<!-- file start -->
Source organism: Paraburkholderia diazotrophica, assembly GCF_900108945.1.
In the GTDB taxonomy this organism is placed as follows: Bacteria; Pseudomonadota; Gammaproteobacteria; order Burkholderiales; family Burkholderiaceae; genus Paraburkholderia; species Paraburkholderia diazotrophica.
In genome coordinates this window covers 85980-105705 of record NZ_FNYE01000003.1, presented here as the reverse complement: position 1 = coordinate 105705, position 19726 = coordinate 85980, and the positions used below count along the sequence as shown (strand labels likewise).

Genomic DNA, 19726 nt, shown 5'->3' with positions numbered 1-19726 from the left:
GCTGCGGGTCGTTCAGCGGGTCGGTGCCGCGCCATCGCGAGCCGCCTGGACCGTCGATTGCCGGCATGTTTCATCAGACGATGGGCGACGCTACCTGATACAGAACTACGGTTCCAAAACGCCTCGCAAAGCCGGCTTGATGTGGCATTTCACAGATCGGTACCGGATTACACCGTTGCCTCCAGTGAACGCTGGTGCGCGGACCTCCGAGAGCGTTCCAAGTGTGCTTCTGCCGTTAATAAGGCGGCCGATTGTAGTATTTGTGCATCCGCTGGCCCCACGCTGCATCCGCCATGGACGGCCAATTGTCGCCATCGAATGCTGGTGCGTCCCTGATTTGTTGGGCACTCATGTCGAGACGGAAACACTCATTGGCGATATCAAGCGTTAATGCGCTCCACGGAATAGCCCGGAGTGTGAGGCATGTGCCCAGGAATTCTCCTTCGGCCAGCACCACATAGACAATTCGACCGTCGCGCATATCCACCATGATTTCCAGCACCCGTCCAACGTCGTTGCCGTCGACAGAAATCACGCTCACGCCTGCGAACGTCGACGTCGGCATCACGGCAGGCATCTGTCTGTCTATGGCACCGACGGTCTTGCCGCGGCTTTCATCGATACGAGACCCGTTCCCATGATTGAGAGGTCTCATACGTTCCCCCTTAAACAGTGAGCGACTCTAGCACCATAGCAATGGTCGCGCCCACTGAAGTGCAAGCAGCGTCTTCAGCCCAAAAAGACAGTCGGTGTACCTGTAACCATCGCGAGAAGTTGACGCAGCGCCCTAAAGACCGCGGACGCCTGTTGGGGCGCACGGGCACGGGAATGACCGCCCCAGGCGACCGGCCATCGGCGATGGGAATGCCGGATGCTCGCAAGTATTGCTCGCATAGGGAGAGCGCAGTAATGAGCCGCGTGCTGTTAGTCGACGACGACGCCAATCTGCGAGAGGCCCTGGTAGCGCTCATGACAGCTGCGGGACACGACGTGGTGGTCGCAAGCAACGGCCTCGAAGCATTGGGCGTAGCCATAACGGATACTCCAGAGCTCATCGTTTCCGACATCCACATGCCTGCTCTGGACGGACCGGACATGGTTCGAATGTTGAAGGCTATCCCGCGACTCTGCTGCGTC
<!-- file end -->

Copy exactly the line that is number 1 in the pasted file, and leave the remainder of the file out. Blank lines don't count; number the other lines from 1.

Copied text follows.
Source organism: Paraburkholderia diazotrophica, assembly GCF_900108945.1.